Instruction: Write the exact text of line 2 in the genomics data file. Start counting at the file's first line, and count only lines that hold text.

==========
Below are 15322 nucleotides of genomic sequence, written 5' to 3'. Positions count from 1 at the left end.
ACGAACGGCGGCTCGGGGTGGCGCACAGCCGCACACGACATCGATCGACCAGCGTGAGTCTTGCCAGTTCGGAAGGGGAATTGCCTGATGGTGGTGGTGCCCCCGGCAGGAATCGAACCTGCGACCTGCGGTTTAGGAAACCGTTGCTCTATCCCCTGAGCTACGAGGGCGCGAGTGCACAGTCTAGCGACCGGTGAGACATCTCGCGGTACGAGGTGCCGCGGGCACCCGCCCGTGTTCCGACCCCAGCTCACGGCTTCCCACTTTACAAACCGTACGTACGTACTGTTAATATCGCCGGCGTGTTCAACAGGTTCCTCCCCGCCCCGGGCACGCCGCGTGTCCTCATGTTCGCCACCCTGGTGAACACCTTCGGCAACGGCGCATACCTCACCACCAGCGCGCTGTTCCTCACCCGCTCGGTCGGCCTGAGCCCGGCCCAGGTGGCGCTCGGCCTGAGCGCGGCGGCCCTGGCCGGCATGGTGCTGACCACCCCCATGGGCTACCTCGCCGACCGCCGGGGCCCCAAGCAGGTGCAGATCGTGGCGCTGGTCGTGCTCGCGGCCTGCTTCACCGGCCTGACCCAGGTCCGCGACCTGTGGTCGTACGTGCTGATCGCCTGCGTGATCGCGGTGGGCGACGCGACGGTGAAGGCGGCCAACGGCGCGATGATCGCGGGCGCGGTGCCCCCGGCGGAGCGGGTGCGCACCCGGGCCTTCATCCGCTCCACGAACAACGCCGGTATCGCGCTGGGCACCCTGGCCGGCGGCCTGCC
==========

ACGAACGGCGGCTCGGGGTGGCGCACAGCCGCACACGACATCGATCGACCAGCGTGAGTCTTGCCAGTTCGGAAGGGGAATTGCCTGATGGTGGTGGTGCCCCCGGCAGGAATCGAACCTGCGACCTGCGGTTTAGGAAACCGTTGCTCTATCCCCTGAGCTACGAGGGCGCGAGTGCACAGTCTAGCGACCGGTGAGACATCTCGCGGTACGAGGTGCCGCGGGCACCCGCCCGTGTTCCGACCCCAGCTCACGGCTTCCCACTTTACAAACCGTACGTACGTACTGTTAATATCGCCGGCGTGTTCAACAGGTTCCTCCCCGCCCCGGGCACGCCGCGTGTCCTCATGTTCGCCACCCTGGTGAACACCTTCGGCAACGGCGCATACCTCACCACCAGCGCGCTGTTCCTCACCCGCTCGGTCGGCCTGAGCCCGGCCCAGGTGGCGCTCGGCCTGAGCGCGGCGGCCCTGGCCGGCATGGTGCTGACCACCCCCATGGGCTACCTCGCCGACCGCCGGGGCCCCAAGCAGGTGCAGATCGTGGCGCTGGTCGTGCTCGCGGCCTGCTTCACCGGCCTGACCCAGGTCCGCGACCTGTGGTCGTACGTGCTGATCGCCTGCGTGATCGCGGTGGGCGACGCGACGGTGAAGGCGGCCAACGGCGCGATGATCGCGGGCGCGGTGCCCCCGGCGGAGCGGGTGCGCACCCGGGCCTTCATCCGCTCCACGAACAACGCCGGTATCGCGCTGGGCACCCTGGCCGGCGGCCTGCC